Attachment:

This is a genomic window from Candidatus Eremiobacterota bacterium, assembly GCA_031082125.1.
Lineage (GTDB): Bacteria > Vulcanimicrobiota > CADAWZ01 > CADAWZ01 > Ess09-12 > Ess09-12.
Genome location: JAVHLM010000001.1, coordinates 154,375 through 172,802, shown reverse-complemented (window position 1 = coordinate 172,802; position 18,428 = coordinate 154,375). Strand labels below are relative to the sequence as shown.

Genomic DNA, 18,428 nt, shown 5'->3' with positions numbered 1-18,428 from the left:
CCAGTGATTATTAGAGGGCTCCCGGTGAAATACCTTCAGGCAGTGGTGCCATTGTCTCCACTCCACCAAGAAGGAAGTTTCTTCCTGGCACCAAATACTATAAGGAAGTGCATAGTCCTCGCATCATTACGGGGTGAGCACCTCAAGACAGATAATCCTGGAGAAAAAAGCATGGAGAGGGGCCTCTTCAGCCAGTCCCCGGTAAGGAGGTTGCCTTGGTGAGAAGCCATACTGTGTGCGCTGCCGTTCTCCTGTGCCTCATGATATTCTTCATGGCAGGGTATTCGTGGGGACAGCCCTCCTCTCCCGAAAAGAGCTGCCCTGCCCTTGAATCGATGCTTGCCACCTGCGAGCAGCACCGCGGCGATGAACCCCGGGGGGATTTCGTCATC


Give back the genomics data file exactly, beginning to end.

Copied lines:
This is a genomic window from Candidatus Eremiobacterota bacterium, assembly GCA_031082125.1.
Lineage (GTDB): Bacteria > Vulcanimicrobiota > CADAWZ01 > CADAWZ01 > Ess09-12 > Ess09-12.
Genome location: JAVHLM010000001.1, coordinates 154,375 through 172,802, shown reverse-complemented (window position 1 = coordinate 172,802; position 18,428 = coordinate 154,375). Strand labels below are relative to the sequence as shown.

Genomic DNA, 18,428 nt, shown 5'->3' with positions numbered 1-18,428 from the left:
CCAGTGATTATTAGAGGGCTCCCGGTGAAATACCTTCAGGCAGTGGTGCCATTGTCTCCACTCCACCAAGAAGGAAGTTTCTTCCTGGCACCAAATACTATAAGGAAGTGCATAGTCCTCGCATCATTACGGGGTGAGCACCTCAAGACAGATAATCCTGGAGAAAAAAGCATGGAGAGGGGCCTCTTCAGCCAGTCCCCGGTAAGGAGGTTGCCTTGGTGAGAAGCCATACTGTGTGCGCTGCCGTTCTCCTGTGCCTCATGATATTCTTCATGGCAGGGTATTCGTGGGGACAGCCCTCCTCTCCCGAAAAGAGCTGCCCTGCCCTTGAATCGATGCTTGCCACCTGCGAGCAGCACCGCGGCGATGAACCCCGGGGGGATTTCGTCATC